Try googling ‘management system’ images and your desktop instantly morphs into a Willy Wonka-esque sweetshop of brightly colored lozenges, pyramids and flow diagrams. And one of the brightest, most colorful new management candies on the block is the UN Global Compact Management Model.
The fruit of a partnership with Deloitte, its goal is to provide a framework that is at once flexible, dynamic, practical, straightforward and scalable – to help leaders and learners alike translate the UN Global Compact’s 10 principles into practice. Geared at continuous monitoring and improvement of an organization’s alignment with the principles, six management steps are presented in a circular process. Sustainability and management experts, civil society and academia have all chipped in.
The result is a vivid gobstopper that adapts the basic operating principles of ISO management system standards – Plan, Do, Check, Act – to the requirements of the Compact: Commit, Assess, Define, Implement, Measure, Communicate. At the end of the process, companies are expected to reaffirm their commitment to the Compact, and the cycle begins again. To work successfully, the model relies on three additional factors: governance, transparency and engagement.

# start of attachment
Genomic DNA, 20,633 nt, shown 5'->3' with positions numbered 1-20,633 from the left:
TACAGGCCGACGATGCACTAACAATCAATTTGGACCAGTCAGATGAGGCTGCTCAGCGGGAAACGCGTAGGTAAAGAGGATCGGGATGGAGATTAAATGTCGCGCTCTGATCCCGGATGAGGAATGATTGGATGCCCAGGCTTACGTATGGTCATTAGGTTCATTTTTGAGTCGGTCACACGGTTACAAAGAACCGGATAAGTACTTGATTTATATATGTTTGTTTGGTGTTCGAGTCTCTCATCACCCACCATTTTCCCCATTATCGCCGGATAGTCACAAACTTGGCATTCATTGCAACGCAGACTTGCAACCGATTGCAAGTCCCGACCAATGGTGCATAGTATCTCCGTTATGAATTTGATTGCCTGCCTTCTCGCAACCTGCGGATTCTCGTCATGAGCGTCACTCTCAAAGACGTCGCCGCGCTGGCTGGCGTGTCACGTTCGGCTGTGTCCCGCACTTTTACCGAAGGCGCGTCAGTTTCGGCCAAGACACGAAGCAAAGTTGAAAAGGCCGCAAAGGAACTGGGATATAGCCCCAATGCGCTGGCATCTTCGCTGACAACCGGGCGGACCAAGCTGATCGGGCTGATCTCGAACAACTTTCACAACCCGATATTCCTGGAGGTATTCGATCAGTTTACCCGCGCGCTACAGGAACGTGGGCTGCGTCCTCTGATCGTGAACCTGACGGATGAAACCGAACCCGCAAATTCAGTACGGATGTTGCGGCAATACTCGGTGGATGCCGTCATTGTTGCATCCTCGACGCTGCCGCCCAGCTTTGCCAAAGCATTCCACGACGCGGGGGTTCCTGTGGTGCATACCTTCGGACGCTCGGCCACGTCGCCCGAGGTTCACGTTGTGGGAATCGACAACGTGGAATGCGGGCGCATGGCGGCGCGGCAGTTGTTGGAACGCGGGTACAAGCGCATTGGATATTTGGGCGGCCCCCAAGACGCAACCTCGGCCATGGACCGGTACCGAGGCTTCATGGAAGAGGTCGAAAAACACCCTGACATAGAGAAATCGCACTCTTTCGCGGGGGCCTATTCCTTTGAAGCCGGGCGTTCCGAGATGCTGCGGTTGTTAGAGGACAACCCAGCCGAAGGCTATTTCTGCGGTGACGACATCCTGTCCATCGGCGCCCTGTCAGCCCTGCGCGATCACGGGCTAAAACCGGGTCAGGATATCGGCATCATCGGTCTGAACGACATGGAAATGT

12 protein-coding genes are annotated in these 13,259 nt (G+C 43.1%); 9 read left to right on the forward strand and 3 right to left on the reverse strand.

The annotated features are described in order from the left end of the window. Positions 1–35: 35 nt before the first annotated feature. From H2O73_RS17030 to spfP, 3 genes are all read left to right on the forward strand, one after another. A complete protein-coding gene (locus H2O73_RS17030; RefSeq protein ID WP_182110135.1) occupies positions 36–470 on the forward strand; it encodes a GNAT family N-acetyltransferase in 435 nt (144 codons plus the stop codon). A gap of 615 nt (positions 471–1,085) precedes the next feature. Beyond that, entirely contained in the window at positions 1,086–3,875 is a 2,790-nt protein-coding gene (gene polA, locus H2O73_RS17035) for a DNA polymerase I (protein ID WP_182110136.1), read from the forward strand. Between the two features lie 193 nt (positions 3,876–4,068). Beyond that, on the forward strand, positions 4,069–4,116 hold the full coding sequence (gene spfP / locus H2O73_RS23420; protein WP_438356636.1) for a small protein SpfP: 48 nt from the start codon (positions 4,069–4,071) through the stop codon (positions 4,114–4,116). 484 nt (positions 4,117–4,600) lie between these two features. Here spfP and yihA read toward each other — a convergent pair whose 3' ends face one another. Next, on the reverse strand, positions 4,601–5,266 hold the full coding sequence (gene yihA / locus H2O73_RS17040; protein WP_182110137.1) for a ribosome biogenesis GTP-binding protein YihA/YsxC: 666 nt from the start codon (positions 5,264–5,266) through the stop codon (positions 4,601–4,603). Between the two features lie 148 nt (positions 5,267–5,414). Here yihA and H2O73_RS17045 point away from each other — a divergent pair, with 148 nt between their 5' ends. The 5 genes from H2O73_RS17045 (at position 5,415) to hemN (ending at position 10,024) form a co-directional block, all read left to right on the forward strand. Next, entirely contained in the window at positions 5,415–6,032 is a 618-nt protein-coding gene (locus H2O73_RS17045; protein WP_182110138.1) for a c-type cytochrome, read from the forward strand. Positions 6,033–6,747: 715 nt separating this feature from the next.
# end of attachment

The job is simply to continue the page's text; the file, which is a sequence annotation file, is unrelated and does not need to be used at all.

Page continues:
An undoubted virtue of the UNGC management model is in offering those new to the Compact a clear, simplified way to approach and apply it – and here I think it can play a big, de-mystifying role.
Handy tips are provided for those ‘getting started’ as well as insight into ‘leadership practices.’ It is universal, generic and stand-alone.
But it’s this last quality, I would argue, that’s also its weakness when it comes to more advanced signatories.
While putting in place a dedicated management process may help in the early stages of implementing the Compact, ultimately, the ten principles must be intrinsic to a company’s culture, across all functions, not a separate, bolt-on process working in parallel.
For those already well advanced on the corporate responsibility road, the real challenge lies in merging the 10 principles seamlessly into existing management approaches, into ‘the way we do business.’ Setting up a new, dedicated management system runs the risk of keeping the UNGC commitment forever at arm’s length to the core of the business.
Total integration is by far the sweetest model of all.